No one can show up at our door unannounced. Our dog will see to that. But when I was a kid, people came and went freely—milkmen, breadmen, men who worked for my father.
People at the door often brought welcome news or company, but sometimes trouble came to the door in the form of a bill collector, and my mother would hide us kids and pretend no one was home.
Even if you don’t have an excitable dog, a knock at the door elicits curiosity, a sense of anticipation. Something happens at the door.
Among other things, doors, in the Bible, are metaphors for temptation (sin crouches at the door—Gen. 4:7), providence(God opens doors before Cyrus to fulfil His purpose) opportunity(Paul looks for doors to open to the Gospel), Christ (John 10) and the return of Christ :”. . . .When you see these things, you will know it( The Son of Man coming out of the sky on clouds in power and glory!) is right at the door.” (Matthew 24:33)
In rereading the gospel accounts of Jesus’ birth I thought about the people who came to Mary’s door.
There’s Gabriel, the same angel who introduced himself to Zechariah as one who stand[s} in the presence of God. Regardless of how careful you are to keep angels in their place and not entertain the idea of worshipping them, you have to admit, it’s pretty thrilling to think about a visible, tangible being who stands in the presence of God, now standing right in front of you.
And then there were the unexpected visitors at the door of her cave/stable. At least shepherds were indigenous to the surroundings, even if their visit and their account of heavenly host did cause Mary to ponder these things in her heart.
Still later, occupied with all that having a toddler entails, Mary must have been amazed to see magi from far-off lands, bearing lavish gifts of incense, gold and myrrh, standing at her door.
I don't know who will be standing before your door this holiday season, or before whose doors you will stand, but I pray that you will be the bearer and receiver of blessings of great joy (And remember you don't know if you might be entertaining angels!)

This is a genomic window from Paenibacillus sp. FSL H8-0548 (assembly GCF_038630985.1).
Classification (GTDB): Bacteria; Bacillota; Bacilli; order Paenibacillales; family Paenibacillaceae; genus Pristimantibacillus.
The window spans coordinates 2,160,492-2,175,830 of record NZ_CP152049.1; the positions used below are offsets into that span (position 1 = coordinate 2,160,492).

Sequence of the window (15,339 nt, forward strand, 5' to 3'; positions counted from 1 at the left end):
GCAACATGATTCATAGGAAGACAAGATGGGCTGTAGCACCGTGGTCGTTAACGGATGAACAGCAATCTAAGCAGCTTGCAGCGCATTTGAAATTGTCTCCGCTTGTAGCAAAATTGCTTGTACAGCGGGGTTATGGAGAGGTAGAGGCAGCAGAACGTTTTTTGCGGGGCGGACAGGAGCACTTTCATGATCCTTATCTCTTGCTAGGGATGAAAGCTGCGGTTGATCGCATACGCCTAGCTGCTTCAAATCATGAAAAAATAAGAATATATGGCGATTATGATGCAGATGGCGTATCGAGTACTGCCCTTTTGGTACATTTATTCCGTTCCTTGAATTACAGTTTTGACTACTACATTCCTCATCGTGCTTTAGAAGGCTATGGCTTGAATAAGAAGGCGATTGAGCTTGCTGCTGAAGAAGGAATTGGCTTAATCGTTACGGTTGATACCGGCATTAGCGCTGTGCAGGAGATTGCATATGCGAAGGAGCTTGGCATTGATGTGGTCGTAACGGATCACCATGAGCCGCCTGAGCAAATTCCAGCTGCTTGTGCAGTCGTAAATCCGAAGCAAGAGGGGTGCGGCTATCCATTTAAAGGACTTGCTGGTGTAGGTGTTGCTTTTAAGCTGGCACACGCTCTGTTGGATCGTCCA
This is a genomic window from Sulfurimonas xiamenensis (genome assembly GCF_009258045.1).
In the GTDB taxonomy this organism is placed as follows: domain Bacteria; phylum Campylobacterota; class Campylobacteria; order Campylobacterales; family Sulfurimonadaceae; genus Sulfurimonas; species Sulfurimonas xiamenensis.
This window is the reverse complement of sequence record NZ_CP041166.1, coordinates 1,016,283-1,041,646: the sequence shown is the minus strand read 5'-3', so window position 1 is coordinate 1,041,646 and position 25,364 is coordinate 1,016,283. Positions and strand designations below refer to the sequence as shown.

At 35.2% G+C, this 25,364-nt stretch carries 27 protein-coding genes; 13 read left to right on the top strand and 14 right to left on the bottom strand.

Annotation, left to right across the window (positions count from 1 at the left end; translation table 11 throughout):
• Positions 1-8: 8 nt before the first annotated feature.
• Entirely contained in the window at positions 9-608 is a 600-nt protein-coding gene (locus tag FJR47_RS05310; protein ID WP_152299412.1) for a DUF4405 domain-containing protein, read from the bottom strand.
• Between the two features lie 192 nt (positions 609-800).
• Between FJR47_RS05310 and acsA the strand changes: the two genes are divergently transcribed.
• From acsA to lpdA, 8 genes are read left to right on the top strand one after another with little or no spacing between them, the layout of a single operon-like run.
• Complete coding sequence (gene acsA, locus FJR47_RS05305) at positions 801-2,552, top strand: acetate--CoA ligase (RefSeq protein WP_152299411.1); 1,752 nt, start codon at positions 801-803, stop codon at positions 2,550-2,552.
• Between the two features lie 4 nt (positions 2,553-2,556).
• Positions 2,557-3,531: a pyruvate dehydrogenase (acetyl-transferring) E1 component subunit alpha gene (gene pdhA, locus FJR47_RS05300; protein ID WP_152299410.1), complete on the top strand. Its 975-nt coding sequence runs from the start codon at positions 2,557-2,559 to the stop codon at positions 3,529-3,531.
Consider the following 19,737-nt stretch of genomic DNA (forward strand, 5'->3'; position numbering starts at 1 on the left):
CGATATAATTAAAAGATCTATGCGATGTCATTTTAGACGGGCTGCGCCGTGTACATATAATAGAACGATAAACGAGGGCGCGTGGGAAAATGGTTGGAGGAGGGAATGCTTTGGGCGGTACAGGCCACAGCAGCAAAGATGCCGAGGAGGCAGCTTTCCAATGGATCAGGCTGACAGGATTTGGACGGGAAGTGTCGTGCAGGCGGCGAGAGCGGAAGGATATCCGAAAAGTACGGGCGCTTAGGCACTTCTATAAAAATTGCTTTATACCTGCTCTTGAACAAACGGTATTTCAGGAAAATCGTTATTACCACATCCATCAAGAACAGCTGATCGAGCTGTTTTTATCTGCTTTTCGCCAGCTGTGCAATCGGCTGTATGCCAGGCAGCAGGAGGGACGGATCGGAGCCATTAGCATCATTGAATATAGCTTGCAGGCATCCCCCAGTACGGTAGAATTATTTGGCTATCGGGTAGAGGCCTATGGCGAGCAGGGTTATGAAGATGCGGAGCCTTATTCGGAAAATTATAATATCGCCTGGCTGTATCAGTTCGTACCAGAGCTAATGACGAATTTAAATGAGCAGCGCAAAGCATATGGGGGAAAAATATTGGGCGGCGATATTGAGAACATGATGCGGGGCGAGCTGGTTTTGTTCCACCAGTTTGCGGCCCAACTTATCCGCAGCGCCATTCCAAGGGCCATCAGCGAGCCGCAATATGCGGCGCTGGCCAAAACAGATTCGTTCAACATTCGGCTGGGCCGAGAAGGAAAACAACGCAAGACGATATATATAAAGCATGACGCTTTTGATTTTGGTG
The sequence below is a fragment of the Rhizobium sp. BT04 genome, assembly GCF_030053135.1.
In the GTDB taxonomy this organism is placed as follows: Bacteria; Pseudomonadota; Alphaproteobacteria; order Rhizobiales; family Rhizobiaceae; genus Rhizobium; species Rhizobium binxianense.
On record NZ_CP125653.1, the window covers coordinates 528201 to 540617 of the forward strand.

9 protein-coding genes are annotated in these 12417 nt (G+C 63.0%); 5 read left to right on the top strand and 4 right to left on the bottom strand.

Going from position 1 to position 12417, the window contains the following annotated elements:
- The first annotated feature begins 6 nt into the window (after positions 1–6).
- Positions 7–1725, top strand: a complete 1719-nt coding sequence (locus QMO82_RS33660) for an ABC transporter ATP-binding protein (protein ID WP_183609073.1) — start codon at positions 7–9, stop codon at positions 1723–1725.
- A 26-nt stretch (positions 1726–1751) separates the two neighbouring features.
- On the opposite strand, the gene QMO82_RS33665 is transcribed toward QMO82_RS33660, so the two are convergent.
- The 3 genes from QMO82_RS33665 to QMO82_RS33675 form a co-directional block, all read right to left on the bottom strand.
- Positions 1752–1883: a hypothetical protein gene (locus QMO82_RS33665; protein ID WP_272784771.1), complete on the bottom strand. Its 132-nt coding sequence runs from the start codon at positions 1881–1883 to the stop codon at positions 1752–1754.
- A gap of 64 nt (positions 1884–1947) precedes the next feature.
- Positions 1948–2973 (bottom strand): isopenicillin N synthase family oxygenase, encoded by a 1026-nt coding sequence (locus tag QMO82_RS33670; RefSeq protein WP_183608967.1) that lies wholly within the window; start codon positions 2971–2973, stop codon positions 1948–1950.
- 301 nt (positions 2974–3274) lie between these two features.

Merry Christmas, friends,
Lift up your heads, O you gates;/ be lifted up you ancient doors,/ that the King of glory may come in./Who is this King of glory?/The LORD strong and mighty, . . .the LORD Almighty—he is the King of glory. –Psalm 24: 8, 10
My personal Christmas “door” story was of a time I was in northern Minnesota with little money to get home to Vermont for Christmas. But the thought of my parents’ disappointment about not having their children with them haunted me.( In case you’d like to continue, I’ve included the story below, which although true, is written as fiction because I couldn’t remember all the exact details.)
Gifts—Even When There Is No Money
Two days before Christmas. With two hundred dollars in her pocket and twelve hundred miles ahead of her, she figured the chances of getting home weren’t good. Anna felt the disappointment masked as understanding travel through her mother’s voice over the phones lines when she told her.
It would be her parents first Christmas without all their children, three grown and gone, two still there though. Well, they’d certainly miss her, mom said, but they hadn’t given up hope that her brother on leave from the service would make it in time.
Dad would be sad, but hey, that’s what happens in families. Kids grow and go.
Anna set the receiver down and stared at the wall. But she didn’t see the Monet poster tacked up with push pins or the calendar with the snowy Rocky Mountain peaks scene—a gift from the oil company.
What she saw was a Christmas tree lit with fat multi-colored lights that glowed through the heavy drippings of tinsel. Tinsel strands that shimmered and reached out to grab you when you got near. She saw mounds of presents that appeared every year even though her mom warned them not to expect much because they had no money.
And superimposed on Monet’s “Water Lilies” poster, she saw the smiles of parents who had sacrificed and squeezed out from somewhere enough to surprise, gladden, and celebrate their family.
She counted her money once again then dialed information. “Greyhound Bus Terminal, please.”
For the next twenty-four hours, wedged in the middle of the back bench of a Grey Hound bus, all Anna could think about was the surprise and delight on her parents’ faces when they opened the door on Christmas Eve and saw their gift—even though this year there wasn’t money for one.